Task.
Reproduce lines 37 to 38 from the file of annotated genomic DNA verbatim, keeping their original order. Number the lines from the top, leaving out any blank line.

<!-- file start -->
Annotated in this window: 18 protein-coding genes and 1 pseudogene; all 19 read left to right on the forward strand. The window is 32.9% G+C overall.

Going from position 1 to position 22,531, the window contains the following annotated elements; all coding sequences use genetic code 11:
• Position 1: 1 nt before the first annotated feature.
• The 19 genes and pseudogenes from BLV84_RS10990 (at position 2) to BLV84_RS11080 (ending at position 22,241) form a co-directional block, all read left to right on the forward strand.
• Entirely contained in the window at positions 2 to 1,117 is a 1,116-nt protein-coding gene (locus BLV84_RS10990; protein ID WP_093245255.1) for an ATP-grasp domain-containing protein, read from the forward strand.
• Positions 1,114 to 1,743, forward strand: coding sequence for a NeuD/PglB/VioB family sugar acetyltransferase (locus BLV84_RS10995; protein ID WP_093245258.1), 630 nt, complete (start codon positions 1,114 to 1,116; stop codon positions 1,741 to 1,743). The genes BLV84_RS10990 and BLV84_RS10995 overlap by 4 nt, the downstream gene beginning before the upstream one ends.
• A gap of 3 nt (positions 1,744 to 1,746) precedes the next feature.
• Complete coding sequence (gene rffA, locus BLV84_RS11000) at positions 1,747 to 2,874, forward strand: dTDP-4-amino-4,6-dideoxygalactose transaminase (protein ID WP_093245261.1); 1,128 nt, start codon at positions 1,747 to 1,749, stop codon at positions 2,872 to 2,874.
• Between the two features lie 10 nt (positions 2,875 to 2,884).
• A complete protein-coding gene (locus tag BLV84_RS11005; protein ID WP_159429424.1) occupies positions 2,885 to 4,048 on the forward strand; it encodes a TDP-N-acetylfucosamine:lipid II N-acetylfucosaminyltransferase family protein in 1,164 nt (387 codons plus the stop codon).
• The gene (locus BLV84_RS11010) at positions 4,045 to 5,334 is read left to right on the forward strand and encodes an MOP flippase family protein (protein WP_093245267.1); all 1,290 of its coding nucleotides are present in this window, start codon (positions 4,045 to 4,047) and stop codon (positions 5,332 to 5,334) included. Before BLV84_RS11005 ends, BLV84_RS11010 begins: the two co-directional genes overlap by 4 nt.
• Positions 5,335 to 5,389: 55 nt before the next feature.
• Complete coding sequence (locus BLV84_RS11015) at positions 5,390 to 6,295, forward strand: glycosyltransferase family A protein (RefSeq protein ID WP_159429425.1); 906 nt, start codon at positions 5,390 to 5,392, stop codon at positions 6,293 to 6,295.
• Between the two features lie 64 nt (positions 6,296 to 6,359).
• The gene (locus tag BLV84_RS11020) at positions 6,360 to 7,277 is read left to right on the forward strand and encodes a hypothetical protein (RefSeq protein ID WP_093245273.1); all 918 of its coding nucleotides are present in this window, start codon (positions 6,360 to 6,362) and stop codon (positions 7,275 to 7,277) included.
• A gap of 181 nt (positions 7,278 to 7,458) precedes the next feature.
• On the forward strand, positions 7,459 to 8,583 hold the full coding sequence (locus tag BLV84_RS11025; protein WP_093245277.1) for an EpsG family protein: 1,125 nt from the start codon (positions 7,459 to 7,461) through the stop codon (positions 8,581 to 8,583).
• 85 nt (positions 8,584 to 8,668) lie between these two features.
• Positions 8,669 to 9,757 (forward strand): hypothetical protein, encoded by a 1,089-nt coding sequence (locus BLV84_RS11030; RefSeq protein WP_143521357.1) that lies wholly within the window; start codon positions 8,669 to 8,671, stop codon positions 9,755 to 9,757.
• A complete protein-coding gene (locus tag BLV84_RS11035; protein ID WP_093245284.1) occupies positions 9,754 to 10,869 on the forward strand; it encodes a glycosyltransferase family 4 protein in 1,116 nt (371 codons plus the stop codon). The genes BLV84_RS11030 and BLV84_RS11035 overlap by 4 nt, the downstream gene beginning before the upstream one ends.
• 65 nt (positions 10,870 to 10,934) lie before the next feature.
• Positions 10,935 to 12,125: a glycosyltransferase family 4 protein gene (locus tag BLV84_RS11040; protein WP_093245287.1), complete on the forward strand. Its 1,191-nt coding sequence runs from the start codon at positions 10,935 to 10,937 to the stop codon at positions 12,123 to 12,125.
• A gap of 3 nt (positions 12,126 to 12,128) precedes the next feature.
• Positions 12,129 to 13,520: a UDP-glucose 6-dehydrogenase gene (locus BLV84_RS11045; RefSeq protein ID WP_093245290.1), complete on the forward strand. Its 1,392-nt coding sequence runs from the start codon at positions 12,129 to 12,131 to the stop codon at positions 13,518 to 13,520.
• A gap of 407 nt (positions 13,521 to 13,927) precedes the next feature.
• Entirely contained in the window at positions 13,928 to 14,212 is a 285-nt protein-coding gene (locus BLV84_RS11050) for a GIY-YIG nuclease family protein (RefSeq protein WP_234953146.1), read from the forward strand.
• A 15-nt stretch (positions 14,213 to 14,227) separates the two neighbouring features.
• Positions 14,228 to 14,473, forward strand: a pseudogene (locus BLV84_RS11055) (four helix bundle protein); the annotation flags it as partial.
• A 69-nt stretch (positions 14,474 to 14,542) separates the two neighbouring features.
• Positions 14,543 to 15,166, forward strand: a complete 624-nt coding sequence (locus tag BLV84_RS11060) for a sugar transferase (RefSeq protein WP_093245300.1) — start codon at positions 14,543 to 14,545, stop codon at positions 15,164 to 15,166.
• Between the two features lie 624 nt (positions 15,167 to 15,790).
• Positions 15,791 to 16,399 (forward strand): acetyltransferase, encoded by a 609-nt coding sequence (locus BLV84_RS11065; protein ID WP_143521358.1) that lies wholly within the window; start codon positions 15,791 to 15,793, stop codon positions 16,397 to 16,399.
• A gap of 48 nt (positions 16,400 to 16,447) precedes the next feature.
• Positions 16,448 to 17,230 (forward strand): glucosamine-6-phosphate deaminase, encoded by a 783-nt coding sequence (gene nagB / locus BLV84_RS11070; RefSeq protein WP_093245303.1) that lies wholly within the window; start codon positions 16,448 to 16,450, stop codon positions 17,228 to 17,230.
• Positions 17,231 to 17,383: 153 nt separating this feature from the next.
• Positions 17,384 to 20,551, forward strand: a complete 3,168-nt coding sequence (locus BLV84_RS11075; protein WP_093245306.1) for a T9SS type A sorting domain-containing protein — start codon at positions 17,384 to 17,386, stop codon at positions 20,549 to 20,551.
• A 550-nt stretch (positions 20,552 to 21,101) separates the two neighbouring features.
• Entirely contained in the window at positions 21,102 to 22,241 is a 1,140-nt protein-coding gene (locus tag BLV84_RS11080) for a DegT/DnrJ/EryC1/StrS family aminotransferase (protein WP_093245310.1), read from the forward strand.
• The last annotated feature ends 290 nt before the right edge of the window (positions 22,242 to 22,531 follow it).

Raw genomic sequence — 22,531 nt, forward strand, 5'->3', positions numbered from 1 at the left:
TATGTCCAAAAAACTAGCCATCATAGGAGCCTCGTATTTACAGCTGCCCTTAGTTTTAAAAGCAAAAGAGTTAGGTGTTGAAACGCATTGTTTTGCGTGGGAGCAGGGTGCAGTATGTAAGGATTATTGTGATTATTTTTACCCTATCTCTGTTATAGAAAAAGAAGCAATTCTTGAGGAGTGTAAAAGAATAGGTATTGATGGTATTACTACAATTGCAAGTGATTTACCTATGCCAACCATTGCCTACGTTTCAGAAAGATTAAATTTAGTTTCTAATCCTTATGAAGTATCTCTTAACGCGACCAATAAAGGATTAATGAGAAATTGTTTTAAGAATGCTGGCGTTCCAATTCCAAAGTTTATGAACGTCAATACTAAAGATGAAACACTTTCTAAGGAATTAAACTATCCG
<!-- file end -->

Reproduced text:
• A 550-nt stretch (positions 20,552 to 21,101) separates the two neighbouring features.
• Entirely contained in the window at positions 21,102 to 22,241 is a 1,140-nt protein-coding gene (locus tag BLV84_RS11080) for a DegT/DnrJ/EryC1/StrS family aminotransferase (protein WP_093245310.1), read from the forward strand.